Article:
Jerry Kopel

Notary Public

By Jerry Kopel

Nov. 9, 2008


Will the legislature reinstate an outrageous money grab?

Here's background on surety bonding for Colorado notaries public which was repealed in 1992. It may be pushed back into law by the bonding industry when the 2009 legislature considers the Dept, of Regulatory Agencies (DORA) Sunset review of the notary public law.

In 1981, the legislature increased the four year surety bond required for a notary public commission from $1,000 to $5,000. The $1,000 amount had been the law from 1908 (if not earlier) through 1980.

From 1981 through 1990, the notary surety industry took in $5,734,021 as Colorado premiums, according to their figures. They paid out $106,644 for damage claims, which is a two percent loss ratio.

How much did the surety bond cost a Colorado notary public? From the National Notary Association position paper in 1991: "A $5,000 bond ... costs a Colorado notary $50 or less, with some bonding agents charging premiums as low as $25".

But the state department's notary licensing director in 1991 disagreed, stating the average cost was $50, with prices ranging from $35 to $80.

The (in my opinion) "scam" was uncovered by DORA research staff which prepared the Notary Public 1991 Sunset review for the legislature to consider in 1992. At that time the reasonable loss ratio (claims paid out) suggested by insurance commissioners was 40 percent.

Actually, Colorado's payment to victims was greater than the rest of the country. In 1990, the surety industry's released figures were $17,825,344 direct premiums earned, with $288,071 in claims paid for a loss ratio of 1.6 percent. Talk about windfall profits!

DORA's 1991 Sunset report recommended the $5,000 surety bond be repealed based on the small numbers of claims and repaid losses. Since the bond requirement was repealed in 1992, why this column?

In 2008, the state auditor out-sourced a performance review of the notary public law to Clifton Gunderson LLP, Certified Public Accountants from Greenwood Village.

While the report mentioned the 1992 surety bond repeal, it provided the reader with NO INFORMATION as to why the bond had been removed from the law. No one presently serving in the legislature (thanks to term limits) has any reason to know the background.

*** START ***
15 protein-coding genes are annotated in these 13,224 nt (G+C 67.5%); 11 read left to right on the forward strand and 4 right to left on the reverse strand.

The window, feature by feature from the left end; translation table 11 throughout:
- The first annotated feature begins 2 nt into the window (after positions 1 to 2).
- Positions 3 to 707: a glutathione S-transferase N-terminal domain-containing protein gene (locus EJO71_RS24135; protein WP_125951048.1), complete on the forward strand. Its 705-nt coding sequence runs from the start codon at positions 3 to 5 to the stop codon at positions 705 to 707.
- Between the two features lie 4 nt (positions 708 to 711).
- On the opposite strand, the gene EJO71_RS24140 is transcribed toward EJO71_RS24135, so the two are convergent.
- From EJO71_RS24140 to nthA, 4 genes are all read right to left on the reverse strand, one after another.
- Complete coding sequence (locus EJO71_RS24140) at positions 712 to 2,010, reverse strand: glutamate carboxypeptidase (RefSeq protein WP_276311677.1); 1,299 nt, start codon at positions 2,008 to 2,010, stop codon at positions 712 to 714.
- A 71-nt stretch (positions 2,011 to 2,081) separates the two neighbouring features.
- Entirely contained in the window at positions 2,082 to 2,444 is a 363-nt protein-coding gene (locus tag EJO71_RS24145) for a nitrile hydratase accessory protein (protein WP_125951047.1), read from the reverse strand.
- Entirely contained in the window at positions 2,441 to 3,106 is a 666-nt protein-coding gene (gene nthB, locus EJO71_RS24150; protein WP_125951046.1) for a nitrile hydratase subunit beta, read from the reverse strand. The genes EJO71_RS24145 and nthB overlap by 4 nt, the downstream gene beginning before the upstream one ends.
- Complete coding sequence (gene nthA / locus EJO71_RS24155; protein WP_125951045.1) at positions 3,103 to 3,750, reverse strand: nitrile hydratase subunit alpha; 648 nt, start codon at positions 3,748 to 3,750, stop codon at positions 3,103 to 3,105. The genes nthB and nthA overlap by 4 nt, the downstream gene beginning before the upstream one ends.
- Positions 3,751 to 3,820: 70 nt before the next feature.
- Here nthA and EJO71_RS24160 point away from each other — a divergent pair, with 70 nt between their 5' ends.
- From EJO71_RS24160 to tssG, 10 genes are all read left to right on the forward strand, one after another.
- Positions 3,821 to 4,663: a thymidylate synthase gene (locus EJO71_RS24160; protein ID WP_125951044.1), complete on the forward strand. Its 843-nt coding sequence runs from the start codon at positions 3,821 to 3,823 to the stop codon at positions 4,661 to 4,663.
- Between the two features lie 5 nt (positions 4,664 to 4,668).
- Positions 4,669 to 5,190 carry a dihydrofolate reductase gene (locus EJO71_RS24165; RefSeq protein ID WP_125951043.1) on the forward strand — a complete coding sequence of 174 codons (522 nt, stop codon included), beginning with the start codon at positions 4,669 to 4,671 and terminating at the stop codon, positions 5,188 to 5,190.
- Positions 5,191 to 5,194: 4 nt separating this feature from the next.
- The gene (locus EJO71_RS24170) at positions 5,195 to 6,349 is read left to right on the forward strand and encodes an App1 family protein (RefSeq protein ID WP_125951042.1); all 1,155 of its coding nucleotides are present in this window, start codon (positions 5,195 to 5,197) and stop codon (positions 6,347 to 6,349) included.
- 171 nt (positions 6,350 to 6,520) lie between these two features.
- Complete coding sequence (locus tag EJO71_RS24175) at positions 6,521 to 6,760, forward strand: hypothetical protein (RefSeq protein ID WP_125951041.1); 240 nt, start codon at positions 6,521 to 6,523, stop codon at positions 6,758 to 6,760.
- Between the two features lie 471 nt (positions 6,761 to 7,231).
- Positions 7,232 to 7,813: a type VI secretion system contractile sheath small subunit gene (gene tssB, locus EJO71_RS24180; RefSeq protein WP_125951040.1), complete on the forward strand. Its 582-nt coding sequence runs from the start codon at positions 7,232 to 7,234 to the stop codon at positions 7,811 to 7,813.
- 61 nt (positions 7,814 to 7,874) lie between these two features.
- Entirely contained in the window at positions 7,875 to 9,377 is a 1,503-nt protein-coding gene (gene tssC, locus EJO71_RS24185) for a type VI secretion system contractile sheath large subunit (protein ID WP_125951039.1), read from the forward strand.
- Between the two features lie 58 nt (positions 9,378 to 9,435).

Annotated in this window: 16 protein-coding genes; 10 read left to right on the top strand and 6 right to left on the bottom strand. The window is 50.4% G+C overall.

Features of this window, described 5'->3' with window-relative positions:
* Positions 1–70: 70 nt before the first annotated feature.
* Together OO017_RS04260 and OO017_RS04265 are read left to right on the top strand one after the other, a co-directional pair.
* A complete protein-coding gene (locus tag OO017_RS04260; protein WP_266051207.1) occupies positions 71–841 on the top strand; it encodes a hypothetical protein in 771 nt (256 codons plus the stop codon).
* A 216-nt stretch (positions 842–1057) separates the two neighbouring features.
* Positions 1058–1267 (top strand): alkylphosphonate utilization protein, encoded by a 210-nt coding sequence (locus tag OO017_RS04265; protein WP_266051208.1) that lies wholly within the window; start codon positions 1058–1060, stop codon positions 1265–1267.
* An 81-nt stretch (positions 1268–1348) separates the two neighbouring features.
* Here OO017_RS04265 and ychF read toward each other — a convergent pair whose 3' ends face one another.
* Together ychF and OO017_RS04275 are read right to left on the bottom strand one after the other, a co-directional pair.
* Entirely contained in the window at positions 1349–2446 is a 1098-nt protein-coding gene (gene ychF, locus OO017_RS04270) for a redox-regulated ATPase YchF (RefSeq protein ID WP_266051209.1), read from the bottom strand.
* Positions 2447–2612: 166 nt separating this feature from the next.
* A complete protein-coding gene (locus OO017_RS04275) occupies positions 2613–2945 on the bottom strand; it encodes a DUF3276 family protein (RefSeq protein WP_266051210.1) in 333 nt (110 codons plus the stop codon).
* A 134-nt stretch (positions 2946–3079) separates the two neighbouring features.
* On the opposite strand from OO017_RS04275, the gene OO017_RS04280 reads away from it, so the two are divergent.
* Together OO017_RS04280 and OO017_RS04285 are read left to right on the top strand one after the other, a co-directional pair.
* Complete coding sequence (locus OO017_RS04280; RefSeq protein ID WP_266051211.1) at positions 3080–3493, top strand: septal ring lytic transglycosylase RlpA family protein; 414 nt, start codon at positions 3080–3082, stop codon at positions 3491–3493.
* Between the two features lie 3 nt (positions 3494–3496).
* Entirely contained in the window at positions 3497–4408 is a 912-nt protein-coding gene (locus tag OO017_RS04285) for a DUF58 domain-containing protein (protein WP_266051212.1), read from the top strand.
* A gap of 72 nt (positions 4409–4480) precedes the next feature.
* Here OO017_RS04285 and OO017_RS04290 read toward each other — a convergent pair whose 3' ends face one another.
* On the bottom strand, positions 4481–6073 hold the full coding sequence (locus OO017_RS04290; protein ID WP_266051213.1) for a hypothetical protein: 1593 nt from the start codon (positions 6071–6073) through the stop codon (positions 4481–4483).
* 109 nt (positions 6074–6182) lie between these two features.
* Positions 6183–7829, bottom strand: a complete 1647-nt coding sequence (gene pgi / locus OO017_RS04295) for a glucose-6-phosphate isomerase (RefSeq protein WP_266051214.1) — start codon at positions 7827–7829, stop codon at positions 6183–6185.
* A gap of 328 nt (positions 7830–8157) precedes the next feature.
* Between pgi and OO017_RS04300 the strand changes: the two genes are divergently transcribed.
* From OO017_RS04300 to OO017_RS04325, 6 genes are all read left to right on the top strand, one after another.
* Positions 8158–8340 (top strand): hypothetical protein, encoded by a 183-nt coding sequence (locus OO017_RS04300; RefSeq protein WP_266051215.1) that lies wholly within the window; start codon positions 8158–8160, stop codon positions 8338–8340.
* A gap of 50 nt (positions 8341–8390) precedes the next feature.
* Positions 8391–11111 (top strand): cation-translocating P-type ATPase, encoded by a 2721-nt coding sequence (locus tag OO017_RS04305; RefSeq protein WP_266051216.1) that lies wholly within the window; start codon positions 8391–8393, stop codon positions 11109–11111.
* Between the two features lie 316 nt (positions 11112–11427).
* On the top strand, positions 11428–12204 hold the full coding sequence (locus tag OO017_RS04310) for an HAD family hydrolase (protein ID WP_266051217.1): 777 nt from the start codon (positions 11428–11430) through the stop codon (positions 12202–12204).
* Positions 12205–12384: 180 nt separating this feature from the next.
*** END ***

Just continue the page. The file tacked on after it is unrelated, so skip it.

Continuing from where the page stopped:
The Gunderson staffer recommended the legislature consider the Model Notary Act of 2002 which, among other suggestions, requires a $25,000 surety bond.

DORA's review found 110,000 new and reappointed notaries public presently active with an average of 27,000 to 28,000 commissioned in each yearly cycle. DORA did not recommend reinstating a surety bond requirement finding "a manual sifting of complaints filed ... did not provide justification for recommendation ..."

The Gunderson staffer also recognized the vagueness of record keeping by the secretary of state of 149 complaints from fiscal years 2006 and 2007, resulting in four notary commissions revoked, two suspensions and two resignations.

Neither Gunderson nor DORA mentioned that bonding companies, by law, can recover from a notary public who caused a monetary loss, the full amount of the loss, further reducing the percent of claims paid out compared to the profit figures. Small claims courts have jurisdiction up to $7,5000 in damages with no attorneys needed for representation.

DORA and Gunderson did agree on other recommendations:

  • Keep commissioning notaries public since they are usually required by all states to be involved in real estate transactions;
  • better record keeping on complaints;
  • accurate journals for each notary act performed and not just in real estate transactions.

For many notaries, DORA reminds us "a commission is simply an adjunct to their other job duties" but "there are certain occupations in which holding a notary commission is an essential requirement".

However, that is no reason for the state by statute to pick their pockets.

(Jerry Kopel served 22 years in the Colorado House.)

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